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Mapping Snap Bean Pod and Color Traits, in a Dry Bean x Snap Bean Recombinant Inbred Population Public Deposited

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  • Snap bean (Phaseolus vulgaris L.) breeding programs are tasked with developing cultivars that meet the standards of the vegetable processing industry and ultimately that of the consumer, all the while matching or exceeding the field performance of existing cultivars. While traditional breeding methods have had a long history of meeting these requirements, genetic marker technology, combined with the knowledge of important quantitative trait loci (QTL), can accelerate breeding efforts. In contrast to dry bean, snap bean immature pods and seeds are consumed as a vegetable. Several pod traits are important in snap bean including: reduced pod wall fiber, absence of pod suture strings, and thickened, succulent pod walls. In addition, snap bean pods are selected for round pod cross section, and pods tend to be longer with cylindrical seed shape. Seed color is an important trait in snap bean, especially those used for processing, as processors prefer white-seeded cultivars. The objective of this study was to investigate the genetic control of traits important to snap bean producers and processors. RR6950, a small seeded brown indeterminate type IIIA dry bean accession, was crossed to the Oregon State University (OSU) breeding line OSU5446, a type I Blue Lake four-sieve breeding line to produce the RR138 F₄:₆ recombinant inbred (RI) mapping population. We evaluated the RR138 RI population for processing and morphological traits, especially those affecting pods. The RR138 population was genotyped with the BARCBean6K_3 Beadchip, and single nucleotide polymorphisms (SNPs) were used to assemble a linkage map, and identify QTL for pod traits. The linkage map produced from this study contained 1689 SNPs across 1196cM. The map was populated with an average of one SNP per 1.4 cM, spanning 11 linkage groups. Seed and flower color genes B and P were located on Pv02 and Pv07, respectively. A QTL for string:pod length (PL) ratio was found on Pv02 controlling 32% of total genetic variation. QTL for a suite of important processing traits including pod wall fiber, pod height, pod width, and pod wall thickness were found clustering on Pv04 and controlled 21%, 26%, 18%, and 16% of genetic variation for each of these respective traits. A QTL for PL was found on Pv09 controlling 5% of genetic variation.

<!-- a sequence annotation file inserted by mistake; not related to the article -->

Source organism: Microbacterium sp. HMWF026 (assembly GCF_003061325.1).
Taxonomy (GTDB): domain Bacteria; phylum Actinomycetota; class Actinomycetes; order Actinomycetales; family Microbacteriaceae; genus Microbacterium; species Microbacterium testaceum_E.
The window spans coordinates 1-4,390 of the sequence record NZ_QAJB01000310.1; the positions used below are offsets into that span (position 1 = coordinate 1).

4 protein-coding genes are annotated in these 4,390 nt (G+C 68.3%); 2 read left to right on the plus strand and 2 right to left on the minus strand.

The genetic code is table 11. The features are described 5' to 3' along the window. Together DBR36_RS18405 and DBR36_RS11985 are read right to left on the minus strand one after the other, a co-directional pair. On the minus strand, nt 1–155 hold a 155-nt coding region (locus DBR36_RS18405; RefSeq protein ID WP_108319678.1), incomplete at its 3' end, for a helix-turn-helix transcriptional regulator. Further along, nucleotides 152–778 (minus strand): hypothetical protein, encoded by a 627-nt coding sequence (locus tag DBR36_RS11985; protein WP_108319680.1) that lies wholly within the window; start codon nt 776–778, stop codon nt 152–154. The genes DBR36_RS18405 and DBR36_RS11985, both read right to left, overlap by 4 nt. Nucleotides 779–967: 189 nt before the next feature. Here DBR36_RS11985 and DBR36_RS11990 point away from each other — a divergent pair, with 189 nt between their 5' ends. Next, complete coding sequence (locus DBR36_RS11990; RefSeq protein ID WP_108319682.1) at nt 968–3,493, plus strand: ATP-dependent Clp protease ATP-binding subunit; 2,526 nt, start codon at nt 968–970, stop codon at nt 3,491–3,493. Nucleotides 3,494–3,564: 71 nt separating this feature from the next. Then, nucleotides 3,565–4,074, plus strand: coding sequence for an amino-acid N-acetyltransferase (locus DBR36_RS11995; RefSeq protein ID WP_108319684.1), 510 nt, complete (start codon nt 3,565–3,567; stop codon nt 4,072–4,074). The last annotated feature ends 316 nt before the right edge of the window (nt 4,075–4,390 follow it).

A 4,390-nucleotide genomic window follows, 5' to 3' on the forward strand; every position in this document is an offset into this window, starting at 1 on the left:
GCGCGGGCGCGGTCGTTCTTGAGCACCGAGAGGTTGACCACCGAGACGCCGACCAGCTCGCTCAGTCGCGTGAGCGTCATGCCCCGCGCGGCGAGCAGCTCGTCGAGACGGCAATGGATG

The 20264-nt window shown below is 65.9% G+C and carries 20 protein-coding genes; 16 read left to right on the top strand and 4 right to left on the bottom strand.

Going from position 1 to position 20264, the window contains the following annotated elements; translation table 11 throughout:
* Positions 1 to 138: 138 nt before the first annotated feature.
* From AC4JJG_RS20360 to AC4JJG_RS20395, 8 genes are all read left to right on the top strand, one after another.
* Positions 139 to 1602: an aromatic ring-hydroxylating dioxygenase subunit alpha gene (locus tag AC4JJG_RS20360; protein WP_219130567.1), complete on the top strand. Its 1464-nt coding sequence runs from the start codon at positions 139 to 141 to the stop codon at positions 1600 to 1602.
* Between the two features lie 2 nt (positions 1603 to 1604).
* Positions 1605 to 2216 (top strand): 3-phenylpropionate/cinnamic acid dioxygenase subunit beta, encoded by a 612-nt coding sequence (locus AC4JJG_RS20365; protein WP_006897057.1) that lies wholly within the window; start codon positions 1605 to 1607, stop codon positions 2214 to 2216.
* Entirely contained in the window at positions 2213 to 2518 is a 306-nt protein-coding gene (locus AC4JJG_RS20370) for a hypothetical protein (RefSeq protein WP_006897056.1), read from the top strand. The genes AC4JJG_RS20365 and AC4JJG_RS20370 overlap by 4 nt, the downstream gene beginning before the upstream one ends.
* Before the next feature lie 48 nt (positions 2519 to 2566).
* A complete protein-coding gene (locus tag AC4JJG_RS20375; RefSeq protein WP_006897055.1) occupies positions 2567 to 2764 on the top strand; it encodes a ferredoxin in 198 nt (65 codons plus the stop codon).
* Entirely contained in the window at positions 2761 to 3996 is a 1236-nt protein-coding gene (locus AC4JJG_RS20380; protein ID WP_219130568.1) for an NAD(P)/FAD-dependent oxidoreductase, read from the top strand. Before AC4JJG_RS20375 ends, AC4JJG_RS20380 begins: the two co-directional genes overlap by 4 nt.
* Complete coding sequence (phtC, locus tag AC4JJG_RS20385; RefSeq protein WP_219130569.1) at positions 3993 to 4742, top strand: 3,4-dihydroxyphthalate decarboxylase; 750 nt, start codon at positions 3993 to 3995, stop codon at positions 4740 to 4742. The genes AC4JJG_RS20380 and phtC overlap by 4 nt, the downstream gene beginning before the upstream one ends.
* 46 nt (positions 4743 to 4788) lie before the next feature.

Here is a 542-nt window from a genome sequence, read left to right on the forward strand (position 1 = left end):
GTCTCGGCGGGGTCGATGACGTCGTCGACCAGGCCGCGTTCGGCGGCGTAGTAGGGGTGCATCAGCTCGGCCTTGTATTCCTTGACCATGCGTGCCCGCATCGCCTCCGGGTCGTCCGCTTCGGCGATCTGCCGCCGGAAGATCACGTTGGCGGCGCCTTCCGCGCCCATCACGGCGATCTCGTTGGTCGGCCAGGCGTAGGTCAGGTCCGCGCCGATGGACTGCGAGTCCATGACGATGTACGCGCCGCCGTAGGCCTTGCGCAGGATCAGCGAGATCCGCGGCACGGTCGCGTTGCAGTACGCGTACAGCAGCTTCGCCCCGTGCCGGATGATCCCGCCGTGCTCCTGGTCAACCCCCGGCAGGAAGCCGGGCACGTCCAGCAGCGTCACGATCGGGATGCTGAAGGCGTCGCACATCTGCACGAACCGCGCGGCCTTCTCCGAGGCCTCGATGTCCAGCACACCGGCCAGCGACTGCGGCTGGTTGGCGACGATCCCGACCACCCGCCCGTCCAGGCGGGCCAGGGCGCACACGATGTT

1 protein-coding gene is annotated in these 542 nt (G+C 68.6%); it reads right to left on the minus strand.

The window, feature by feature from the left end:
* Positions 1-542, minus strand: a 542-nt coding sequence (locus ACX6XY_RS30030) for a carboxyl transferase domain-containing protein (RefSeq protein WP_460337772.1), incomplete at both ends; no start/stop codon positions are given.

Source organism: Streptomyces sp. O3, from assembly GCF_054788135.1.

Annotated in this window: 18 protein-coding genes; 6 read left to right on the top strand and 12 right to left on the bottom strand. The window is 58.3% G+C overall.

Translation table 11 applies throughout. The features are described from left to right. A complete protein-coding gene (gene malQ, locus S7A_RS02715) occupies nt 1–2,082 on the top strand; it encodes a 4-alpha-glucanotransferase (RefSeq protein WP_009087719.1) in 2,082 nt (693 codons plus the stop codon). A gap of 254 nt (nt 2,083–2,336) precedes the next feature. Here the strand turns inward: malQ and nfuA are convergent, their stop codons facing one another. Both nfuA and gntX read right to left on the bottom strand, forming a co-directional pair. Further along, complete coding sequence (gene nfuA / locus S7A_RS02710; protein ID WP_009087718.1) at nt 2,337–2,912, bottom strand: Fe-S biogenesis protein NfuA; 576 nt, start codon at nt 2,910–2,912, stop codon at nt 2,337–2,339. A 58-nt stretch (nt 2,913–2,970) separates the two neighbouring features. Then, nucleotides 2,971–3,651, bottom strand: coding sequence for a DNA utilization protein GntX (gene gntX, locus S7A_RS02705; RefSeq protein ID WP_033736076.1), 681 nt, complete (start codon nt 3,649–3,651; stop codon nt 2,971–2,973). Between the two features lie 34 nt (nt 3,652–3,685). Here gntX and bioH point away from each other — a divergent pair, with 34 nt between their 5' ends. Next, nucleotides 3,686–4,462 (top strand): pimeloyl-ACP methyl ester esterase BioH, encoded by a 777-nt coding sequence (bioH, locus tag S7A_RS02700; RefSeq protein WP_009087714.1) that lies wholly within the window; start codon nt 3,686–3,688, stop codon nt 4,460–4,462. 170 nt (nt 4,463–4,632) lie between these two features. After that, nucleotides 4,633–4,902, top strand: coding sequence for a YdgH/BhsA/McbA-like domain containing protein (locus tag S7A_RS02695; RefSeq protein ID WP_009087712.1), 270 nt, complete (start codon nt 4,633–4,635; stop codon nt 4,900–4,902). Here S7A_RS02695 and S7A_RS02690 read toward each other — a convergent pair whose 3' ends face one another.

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  • Hagerty, C. H., Cuesta-Marcos, A., Cregan, P., Song, Q., McClean, P., & Myers, J. R. (2016). Mapping Snap Bean Pod and Color Traits, in a Dry Bean× Snap Bean Recombinant Inbred Population. Journal of the American Society for Horticultural Science, 141(2), 131-138.
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  • This research is part of an MS thesis by C.H. Hagerty and supported by a grant from Seneca Foods Corporation.
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  • description.provenance : Submitted by Patricia Black (patricia.black@oregonstate.edu) on 2016-07-18T15:42:50Z No. of bitstreams: 1 HagertyMappingSnapBean.pdf: 782283 bytes, checksum: 7968cf4a9a29c94a0757f775d61be478 (MD5)
  • description.provenance : Made available in DSpace on 2016-07-18T15:43:54Z (GMT). No. of bitstreams: 1 HagertyMappingSnapBean.pdf: 782283 bytes, checksum: 7968cf4a9a29c94a0757f775d61be478 (MD5) Previous issue date: 2016-03
  • description.provenance : Approved for entry into archive by Patricia Black(patricia.black@oregonstate.edu) on 2016-07-18T15:43:54Z (GMT) No. of bitstreams: 1 HagertyMappingSnapBean.pdf: 782283 bytes, checksum: 7968cf4a9a29c94a0757f775d61be478 (MD5)

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